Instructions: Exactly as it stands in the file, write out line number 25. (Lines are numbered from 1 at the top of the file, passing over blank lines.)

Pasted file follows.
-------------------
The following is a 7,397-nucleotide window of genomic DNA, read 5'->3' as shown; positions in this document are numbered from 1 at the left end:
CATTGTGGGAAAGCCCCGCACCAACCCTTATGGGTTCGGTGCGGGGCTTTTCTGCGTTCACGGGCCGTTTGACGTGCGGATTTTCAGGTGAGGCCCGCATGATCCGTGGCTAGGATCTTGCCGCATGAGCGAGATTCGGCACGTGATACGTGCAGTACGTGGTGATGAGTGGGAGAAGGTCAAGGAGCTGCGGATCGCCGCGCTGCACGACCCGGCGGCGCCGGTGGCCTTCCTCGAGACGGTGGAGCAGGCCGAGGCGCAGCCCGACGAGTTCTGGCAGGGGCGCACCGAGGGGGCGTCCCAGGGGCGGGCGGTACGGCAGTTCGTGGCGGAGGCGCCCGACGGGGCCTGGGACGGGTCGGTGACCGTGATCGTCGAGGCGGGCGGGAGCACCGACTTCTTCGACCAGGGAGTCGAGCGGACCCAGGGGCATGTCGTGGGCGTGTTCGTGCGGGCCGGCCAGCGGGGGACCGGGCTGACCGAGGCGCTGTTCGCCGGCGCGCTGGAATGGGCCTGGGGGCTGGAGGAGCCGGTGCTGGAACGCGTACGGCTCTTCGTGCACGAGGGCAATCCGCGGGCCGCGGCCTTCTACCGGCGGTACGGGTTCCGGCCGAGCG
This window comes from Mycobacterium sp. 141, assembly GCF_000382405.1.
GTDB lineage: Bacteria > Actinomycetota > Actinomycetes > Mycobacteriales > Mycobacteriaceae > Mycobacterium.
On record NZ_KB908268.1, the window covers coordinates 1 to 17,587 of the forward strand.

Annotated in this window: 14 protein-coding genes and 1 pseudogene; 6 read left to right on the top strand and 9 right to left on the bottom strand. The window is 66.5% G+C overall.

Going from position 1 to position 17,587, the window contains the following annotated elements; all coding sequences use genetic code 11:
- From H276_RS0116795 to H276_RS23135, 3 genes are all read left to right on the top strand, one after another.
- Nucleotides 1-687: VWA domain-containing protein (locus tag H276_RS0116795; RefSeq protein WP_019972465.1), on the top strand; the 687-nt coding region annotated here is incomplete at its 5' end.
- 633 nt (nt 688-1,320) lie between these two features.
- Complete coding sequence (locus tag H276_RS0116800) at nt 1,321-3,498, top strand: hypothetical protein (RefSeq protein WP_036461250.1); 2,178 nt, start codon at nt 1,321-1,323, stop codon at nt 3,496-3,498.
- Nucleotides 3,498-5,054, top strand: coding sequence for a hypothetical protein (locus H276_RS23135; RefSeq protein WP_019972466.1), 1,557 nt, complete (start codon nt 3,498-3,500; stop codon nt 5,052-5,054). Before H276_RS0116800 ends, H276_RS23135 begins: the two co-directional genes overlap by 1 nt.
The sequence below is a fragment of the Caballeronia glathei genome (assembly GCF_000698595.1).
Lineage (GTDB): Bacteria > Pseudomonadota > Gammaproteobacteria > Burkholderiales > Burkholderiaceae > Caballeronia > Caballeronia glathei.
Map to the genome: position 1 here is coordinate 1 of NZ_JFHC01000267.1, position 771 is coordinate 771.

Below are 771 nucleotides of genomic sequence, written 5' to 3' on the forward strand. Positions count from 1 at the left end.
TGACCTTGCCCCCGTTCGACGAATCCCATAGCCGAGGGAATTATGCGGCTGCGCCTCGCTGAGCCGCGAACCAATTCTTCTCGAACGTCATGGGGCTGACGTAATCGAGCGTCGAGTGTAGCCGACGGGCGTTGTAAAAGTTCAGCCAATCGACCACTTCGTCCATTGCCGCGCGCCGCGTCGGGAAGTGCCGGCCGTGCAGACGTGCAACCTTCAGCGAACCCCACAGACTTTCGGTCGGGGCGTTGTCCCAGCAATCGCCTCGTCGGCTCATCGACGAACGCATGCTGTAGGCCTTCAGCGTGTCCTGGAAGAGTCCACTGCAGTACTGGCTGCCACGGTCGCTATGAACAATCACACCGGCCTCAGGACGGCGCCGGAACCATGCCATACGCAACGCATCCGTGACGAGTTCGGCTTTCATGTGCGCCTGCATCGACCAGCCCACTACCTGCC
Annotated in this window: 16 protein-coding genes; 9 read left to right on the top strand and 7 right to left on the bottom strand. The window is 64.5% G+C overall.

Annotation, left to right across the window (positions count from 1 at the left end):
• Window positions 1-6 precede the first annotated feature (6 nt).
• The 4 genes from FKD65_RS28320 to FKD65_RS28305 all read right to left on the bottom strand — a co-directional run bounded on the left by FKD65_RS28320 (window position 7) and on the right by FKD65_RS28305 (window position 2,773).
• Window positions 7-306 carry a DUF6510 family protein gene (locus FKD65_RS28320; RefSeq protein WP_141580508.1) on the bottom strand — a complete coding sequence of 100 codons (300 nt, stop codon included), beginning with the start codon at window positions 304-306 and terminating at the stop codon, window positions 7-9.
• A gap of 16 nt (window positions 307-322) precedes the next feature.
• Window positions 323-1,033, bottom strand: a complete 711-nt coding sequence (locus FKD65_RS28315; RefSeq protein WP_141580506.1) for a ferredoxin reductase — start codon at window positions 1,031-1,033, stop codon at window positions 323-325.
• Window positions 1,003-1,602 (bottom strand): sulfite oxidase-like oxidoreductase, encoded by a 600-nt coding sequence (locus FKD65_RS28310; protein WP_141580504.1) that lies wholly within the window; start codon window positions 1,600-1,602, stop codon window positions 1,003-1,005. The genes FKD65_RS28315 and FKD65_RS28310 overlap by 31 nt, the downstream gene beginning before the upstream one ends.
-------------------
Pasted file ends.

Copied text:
• Window positions 1,003-1,602 (bottom strand): sulfite oxidase-like oxidoreductase, encoded by a 600-nt coding sequence (locus FKD65_RS28310; protein WP_141580504.1) that lies wholly within the window; start codon window positions 1,600-1,602, stop codon window positions 1,003-1,005. The genes FKD65_RS28315 and FKD65_RS28310 overlap by 31 nt, the downstream gene beginning before the upstream one ends.